The National School Boards Association ended its health curriculum partnership with R. J. Reynolds Tobacco Co. last week, highlighting the longstanding efforts of tobacco companies to influence what students are taught about cigarette smoking.
Officials in California, which has long been a leader in tobacco-use prevention, said it was unlikely schools in the state have used a youth smoking prevention curriculum marketed by Reynolds.
Denise Adams-Simms, a member of the Tobacco Education Research and Oversight Committee, a 13-member advisory panel that oversees the use of state tobacco tax revenue for research and education in California, said a recent informal review showed that “we have not seen any schools that are using the R. J. Reynolds program.”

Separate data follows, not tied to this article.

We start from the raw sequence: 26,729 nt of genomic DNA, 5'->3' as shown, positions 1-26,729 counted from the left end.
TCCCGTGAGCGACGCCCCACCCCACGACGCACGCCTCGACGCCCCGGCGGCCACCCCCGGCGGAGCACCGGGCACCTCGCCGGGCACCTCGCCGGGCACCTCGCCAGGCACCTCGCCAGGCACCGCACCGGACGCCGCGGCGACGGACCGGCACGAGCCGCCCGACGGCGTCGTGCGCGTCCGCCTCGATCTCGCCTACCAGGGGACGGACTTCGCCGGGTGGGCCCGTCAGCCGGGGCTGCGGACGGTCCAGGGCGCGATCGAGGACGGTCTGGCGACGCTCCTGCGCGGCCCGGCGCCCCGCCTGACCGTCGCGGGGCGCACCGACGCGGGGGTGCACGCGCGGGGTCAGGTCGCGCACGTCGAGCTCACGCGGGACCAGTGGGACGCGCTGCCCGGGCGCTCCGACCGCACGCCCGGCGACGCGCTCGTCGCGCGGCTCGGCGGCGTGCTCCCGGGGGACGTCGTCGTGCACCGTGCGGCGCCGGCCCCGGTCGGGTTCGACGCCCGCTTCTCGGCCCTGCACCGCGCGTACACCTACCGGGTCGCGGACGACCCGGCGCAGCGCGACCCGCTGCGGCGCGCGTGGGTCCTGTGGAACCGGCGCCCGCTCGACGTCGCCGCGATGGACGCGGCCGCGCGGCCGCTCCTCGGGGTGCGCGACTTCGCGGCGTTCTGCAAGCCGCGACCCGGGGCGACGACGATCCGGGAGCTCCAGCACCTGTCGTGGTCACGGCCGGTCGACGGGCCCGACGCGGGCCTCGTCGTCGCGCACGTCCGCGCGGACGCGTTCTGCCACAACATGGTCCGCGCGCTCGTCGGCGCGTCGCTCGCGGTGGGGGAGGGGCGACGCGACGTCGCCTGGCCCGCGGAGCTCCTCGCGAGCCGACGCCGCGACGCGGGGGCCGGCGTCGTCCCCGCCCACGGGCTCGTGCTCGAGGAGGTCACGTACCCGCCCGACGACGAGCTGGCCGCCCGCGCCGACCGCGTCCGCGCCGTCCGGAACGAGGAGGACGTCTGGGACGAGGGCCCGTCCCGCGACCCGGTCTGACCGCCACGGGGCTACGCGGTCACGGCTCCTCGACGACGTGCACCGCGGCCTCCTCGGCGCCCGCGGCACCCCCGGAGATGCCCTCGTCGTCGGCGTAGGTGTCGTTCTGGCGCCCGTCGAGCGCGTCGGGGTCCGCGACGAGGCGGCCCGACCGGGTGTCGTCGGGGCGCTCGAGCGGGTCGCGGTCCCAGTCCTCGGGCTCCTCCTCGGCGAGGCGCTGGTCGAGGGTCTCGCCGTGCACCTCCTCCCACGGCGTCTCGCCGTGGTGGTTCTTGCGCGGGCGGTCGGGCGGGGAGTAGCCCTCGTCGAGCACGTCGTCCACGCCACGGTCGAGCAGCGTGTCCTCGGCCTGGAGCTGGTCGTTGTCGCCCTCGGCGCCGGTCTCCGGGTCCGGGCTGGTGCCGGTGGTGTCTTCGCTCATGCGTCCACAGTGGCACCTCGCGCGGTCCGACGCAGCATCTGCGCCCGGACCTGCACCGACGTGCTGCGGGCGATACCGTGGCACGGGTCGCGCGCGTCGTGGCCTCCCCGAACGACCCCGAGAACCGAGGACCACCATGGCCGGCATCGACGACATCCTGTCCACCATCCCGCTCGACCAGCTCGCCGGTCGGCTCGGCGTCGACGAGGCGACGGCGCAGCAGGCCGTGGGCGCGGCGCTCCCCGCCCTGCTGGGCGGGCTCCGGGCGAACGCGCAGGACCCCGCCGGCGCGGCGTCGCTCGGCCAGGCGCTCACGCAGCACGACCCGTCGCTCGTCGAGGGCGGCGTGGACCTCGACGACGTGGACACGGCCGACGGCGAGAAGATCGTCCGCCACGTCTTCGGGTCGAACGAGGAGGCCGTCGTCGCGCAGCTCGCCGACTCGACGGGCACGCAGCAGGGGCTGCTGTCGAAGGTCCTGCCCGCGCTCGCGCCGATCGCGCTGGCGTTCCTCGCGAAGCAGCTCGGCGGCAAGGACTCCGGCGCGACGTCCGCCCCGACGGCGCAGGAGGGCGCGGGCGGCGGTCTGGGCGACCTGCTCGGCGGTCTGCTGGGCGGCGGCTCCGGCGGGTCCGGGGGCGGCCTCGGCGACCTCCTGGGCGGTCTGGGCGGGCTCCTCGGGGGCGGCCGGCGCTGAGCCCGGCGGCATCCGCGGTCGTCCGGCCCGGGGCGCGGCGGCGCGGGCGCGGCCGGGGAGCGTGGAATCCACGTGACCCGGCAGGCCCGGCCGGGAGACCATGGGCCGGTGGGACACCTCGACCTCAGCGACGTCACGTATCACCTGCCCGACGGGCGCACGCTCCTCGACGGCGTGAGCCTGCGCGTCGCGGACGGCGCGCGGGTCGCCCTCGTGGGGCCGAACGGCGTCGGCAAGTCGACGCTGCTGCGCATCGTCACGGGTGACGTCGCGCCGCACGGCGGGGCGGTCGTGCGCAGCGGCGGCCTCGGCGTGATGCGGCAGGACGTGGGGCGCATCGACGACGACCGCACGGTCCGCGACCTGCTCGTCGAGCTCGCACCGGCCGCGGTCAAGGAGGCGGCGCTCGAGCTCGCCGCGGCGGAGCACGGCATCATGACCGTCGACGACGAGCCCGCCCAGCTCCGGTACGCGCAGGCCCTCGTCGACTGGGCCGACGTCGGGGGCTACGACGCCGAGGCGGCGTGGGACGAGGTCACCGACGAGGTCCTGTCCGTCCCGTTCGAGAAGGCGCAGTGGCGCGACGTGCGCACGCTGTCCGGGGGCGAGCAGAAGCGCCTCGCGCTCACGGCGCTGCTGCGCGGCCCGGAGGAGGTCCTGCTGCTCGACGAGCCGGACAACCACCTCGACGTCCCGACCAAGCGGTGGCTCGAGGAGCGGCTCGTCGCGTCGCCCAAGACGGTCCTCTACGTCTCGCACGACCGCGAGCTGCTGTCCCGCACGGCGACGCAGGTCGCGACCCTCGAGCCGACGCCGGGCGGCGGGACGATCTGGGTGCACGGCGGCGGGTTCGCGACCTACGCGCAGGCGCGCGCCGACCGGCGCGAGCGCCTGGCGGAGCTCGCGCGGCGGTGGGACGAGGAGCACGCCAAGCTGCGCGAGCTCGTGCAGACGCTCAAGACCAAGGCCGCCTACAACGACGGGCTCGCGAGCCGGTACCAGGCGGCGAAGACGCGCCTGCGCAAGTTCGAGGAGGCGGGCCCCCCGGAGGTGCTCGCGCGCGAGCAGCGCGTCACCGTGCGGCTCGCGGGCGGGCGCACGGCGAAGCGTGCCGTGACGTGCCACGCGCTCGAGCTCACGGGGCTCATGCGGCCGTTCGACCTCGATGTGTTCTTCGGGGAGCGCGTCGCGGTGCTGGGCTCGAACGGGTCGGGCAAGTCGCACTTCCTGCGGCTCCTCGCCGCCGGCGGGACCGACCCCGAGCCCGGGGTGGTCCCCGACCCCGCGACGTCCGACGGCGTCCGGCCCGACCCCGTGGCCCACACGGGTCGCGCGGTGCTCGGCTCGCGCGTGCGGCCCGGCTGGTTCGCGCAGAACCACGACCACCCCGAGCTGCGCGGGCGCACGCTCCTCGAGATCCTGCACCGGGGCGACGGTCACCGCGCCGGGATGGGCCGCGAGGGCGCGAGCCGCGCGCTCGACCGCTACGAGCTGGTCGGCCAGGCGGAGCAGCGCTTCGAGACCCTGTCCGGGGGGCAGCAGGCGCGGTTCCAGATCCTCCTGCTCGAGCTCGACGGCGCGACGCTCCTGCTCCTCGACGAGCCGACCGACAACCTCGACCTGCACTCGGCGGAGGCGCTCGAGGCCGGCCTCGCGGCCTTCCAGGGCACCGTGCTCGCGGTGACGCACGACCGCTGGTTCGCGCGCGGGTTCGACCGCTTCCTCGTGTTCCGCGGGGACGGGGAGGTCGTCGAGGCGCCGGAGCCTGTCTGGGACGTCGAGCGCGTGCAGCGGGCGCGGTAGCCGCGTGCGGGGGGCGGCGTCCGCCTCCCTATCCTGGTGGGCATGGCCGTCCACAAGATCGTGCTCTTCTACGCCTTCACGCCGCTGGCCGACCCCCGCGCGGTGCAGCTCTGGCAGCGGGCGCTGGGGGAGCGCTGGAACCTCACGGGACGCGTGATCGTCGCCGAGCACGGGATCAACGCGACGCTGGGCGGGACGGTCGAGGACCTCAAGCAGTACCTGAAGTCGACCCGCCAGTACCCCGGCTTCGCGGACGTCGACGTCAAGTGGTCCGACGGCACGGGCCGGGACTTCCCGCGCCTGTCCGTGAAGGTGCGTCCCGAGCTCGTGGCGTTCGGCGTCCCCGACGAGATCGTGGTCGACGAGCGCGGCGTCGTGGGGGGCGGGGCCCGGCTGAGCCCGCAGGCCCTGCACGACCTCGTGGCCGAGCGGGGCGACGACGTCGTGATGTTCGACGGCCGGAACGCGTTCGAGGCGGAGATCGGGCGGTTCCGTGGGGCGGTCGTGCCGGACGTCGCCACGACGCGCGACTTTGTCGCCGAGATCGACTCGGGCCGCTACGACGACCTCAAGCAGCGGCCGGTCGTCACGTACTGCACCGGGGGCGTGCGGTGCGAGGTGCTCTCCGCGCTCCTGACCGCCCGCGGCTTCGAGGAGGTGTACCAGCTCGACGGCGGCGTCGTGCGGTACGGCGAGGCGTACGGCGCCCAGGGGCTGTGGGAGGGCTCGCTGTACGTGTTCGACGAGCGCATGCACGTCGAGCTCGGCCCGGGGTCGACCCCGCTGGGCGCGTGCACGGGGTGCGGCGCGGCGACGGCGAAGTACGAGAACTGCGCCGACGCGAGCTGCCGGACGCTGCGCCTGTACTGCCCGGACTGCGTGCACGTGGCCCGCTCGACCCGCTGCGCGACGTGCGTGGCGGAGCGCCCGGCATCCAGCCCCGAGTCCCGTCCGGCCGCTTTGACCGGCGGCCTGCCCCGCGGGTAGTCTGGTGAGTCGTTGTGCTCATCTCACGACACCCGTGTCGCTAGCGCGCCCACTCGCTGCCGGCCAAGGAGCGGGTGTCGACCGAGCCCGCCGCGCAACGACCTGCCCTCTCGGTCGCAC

The national association, which represents 90,000 local school board members, including those in the California School Boards Association, announced the end of the partnership just five days after saying it would promote the Reynolds “Right Decisions, Right Now” youth smoking prevention curriculum. In a statement, the association didn’t explain why it ended the relationship with Reynolds. The group declined further comment when contacted by EdSource.
Thomas Gentzel, the National School Boards Association’s executive director, told the Huffington Post that the partnership had been under development for months and involved payments from R. J. Reynolds. He said he did not know the amount of the payments but that there had been discussions about tobacco company support for association activities as well as for advertising in the group’s publication, the American School Board Journal.
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